Climate and energy policy
The environmental sector is currently dominated by two main topics: new developments in European climate and environmental policies and the prioritized engagement with the subject of life cycle assessment.
For the most part, the current legal foundations in the European Union with regard to the reduction of greenhouse gas emissions, renewable energy, and energy efficiency apply until 2020. With the publication of the “2050 Roadmaps” in 2011, the European Commission attempted to achieve a resolution concerning a far-reaching reduction of CO2 emissions in the European Union by 2050. The European Council, however, refused to approve these roadmaps and, as a result, there is still no proper political mandate today. Against this backdrop, the Commission’s statement published in January 2014 regarding a “2030 package” can be understood as the attempt to realize the continuation and deepening of policies to transform the European economy into a low-carbon one, this time as a temporary solution with a shorter time horizon.
As expected, the statement calls for stepping up the achievement of this objective by setting targets for a 43% reduction of CO2 emissions by industrial facilities, which are subject to the emissions trading system, by 2030, measured against the status in 2005. An increase of the CO2 prices continues to be the objective.
Surprisingly, the statement also recommends retaining the system of free allocation of allowances until 2030—under current law it is supposed to be discontinued in 2020—and to increase the number of free certificates within the totalamount of permitted carbon emissions. In addition to other recommendations, the statement also contains the admission that some process-related emissions cannot be reduced any further as well as a list of measures to keep energy costs as low as possible despite continuing increased efforts to reduce CO2.
Even though these measures still need to be reinforced and worded more precisely, for the first time, it appears that the Commission has a growing understanding of the fact that real and serious emissions reductions require the existence of affordable low-carbon energy. It also recognizes the role of energy-intensive industries as part of the European value chains that provide the material foundation for the transformation process toward a low-carbon society. voestalpine welcomes this development and advocates that the European Council and then the European Parliament should address this paradigm shift and create a political and legal basis for it.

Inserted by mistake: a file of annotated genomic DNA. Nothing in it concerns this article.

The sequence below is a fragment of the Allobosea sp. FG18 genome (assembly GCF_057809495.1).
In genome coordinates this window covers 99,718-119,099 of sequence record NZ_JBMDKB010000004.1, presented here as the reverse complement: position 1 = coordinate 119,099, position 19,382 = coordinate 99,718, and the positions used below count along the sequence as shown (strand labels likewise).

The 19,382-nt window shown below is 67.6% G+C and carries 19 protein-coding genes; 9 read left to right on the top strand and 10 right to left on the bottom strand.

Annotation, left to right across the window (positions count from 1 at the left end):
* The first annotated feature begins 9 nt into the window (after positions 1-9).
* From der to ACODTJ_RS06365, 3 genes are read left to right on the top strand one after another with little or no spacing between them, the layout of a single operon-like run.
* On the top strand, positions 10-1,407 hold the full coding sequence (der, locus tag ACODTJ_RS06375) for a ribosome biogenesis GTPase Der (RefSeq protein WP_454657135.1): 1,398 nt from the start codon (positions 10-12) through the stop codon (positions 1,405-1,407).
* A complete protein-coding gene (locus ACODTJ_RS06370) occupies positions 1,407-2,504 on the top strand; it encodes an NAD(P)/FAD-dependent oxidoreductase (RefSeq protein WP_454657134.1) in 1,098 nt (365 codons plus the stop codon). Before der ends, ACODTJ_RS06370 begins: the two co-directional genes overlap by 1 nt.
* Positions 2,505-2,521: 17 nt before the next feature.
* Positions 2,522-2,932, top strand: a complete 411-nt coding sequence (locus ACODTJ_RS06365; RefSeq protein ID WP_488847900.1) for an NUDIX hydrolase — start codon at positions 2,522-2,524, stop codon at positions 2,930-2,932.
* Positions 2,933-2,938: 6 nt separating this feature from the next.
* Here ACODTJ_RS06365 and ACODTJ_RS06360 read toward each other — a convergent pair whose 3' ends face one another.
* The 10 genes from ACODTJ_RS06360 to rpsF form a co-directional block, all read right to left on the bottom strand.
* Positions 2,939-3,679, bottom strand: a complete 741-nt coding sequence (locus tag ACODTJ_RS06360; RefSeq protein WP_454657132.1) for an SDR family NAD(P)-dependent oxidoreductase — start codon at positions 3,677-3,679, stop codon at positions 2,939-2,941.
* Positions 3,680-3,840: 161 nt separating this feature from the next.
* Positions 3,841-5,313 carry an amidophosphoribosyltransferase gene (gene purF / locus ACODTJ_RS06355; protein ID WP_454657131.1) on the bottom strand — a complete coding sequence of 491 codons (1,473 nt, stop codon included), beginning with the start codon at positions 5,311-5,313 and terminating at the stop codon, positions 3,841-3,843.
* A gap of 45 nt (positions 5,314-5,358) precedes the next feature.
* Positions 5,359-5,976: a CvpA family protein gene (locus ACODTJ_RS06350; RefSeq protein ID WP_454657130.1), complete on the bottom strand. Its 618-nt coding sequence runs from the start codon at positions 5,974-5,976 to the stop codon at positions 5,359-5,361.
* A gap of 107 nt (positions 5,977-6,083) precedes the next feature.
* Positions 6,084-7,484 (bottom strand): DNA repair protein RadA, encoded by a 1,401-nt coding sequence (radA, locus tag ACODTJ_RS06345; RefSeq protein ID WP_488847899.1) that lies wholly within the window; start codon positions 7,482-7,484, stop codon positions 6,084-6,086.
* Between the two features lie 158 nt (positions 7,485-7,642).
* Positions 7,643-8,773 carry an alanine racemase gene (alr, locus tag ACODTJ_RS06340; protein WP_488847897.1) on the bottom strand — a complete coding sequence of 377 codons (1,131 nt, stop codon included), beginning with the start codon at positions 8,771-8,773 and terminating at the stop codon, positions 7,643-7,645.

Life Cycle Assessment
In order to objectively and systematically evaluate the material steel with regard to its effects on the environment, it is necessary to analyze its entire life cycle. This analysis, the life cycle assessment (LCA) and/or eco-balance, is an important tool to analyze the sustainability aspects of products and processes on one hand and, on the other, to optimize material flows with regard to the most economical and efficient use of raw materials.
At the European level, activity associated with the LCA process is currently directed toward creation of product declarations (environmental product declarations or EPDs) for construction products and the calculation of ecological footprints for products and processes. The European Steel Association EUROFER is attempting to develop a uniform approach to producing EPDs for all steel products. The objective is to present the material steel in a way that is technically correct and uniform in order to guarantee an objective means of product comparison for customers.
Furthermore, voestalpine is participating in international working groups and research projects on the subjects of resource efficiency, material comparisons, and optimization of material flows. The top priority is to have an objective, data-based approach to product assessment and to avoid a distorted picture of how the material steel can be and is recycled.